<1622 “Clap this woman under hatches . . . For HEAVEN’S SAKE stoaw this woman.”–‘The Sea-Voyage’ by Fletcher. I. i.>
And as for the purported present preference for HELL, NO over HEAVENS, NO, in the U.S., it probably also has a lot to do with one’s age, upbringing, and sensibilities. For example, I have never heard ‘hell no’ cross my mother’s lips or that of my mother-in-law, although there have been plenty of ‘heavens no.’ That is just something women of a certain age and variety (and some men – but to a much lesser degree) wouldn’t say. On the other hand, my father probably didn’t let too many day’s pass without letting fly a ‘hell no’ or two – but‘ heavens no’ just wasn’t part of his vocabulary. And on the third hand, my stepmother, who is from Arkansas and is into the more rough and tumble language of that area, would use ‘hell, no’ mostly, but she might also use a ‘heavens, no’ too, depending on the company she was in. On the fourth hand, one probably never heard a Vietnam protester (for those of us who lived through those times) chanting ‘Heavens, no We wont go!’

The use of HEAVENS in exclamations expressing surprise, horror, etc. often with qualifications, as good, gracious, great, and in such expressions as ‘Heavens above, alive!’ and Heavens to Betsy! (1892, U.S.) has a long history of usage as evidenced by the following:
<1588 “O HEAVENS! O Earth! O never-dying Fame!”—‘Progress of Queen Elizabeth’ (1823) by Nichols, II. page 559>

<1709 “HEAVENS! Is it possible you can live without Remorse?”—‘The Tatler’ by Steele, No, 23, §7>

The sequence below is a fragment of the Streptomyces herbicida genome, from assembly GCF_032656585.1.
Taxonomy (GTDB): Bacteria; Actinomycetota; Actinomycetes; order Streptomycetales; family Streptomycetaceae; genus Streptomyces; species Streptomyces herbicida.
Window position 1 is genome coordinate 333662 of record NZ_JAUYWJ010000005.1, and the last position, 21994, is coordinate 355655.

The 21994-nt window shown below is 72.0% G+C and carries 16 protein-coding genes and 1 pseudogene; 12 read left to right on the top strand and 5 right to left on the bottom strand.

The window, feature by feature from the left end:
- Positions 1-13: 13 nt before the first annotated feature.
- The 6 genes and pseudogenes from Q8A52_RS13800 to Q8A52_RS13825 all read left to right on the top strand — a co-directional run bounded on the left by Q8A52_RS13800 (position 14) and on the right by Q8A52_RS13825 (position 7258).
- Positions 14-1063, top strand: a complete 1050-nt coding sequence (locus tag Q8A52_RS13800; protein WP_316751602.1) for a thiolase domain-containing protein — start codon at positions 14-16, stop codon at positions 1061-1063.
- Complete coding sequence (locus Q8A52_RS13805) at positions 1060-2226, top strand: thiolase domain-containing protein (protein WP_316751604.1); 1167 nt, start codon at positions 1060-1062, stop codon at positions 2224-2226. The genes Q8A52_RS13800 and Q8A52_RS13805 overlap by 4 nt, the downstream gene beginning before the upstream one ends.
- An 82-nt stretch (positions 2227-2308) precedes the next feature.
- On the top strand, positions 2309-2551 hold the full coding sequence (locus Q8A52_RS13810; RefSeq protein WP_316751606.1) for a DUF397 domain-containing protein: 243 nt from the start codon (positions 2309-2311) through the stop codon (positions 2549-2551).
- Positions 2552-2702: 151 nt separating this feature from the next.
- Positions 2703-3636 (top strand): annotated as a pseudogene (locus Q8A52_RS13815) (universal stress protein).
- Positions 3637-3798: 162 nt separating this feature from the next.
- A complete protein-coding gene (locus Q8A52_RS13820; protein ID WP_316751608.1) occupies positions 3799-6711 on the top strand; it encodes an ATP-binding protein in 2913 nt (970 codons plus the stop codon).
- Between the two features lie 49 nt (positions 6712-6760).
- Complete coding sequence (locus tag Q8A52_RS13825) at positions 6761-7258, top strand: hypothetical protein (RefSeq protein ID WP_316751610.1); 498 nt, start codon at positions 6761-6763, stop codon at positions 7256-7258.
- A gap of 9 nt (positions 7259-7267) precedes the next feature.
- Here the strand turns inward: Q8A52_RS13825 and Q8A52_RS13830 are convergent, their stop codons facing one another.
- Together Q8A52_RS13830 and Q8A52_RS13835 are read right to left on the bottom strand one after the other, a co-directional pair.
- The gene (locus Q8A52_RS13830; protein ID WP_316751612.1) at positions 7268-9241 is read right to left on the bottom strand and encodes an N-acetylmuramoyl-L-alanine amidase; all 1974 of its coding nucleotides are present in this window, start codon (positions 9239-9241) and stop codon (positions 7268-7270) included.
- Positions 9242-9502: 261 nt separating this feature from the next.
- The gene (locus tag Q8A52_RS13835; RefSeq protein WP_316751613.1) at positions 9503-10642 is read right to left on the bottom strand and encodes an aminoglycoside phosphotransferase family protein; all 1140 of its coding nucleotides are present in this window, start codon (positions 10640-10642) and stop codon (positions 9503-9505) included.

<1752 “GOOD HEAVENS! cried Mr. Glanville . . . quite out of patience, I shall go distracted!”—‘The Female Quixote’ by Charlotte Lennox, VII. ii. II. page 187, Ibid. Oh, HEAVENS! . . . this must . . . be a very notable adventure.” IX. i. page 209>
In contrast, HELL NO seems to be a product of the 20th century and the earliest examples I could find were from the 1930s:
<1931 “‘Work? Hell no, me broad’s a catholic.’”–in ‘American Journal of Police Service,’ ‘The Argot of Racketeers’ by Burke, Vol. 2, No. 5 , September, page

<1931 “Finally, the adverbs ‘yes’ and ‘no’ are intensified by the proximity of a bald bawling ‘hell.’ ‘Hell, yes! HELL NO!” Ibid. “Some of the phrases already mentioned are often used in an interjectional sense, as HELL, NO!”—in ‘American Speech,’ ‘Hell in American Speech’ by L. W. Merryweather, Vol. 6. No. 6, August, pages 433-434>
(American Heritage Dictionary of Idioms, Facts on File Dictionary of Clichés, Oxford English Dictionary)

Ken G – April 29, 2005

Heavens no vs Hell no

Posted: Tue May 03, 2005 4:35 pm
by cazzal
Fantastic, thank you Ken. I have to say I'm not sure I use either phrase much, and as the above, hear 'Good Heavens' rather more than either, but was a little curious as to origin, but certainly no longer - thank you all.

Heavens no vs Hell no

Posted: Mon May 16, 2005 11:16 pm
by chavagrace
Kids like shocking their parents! Simple as that.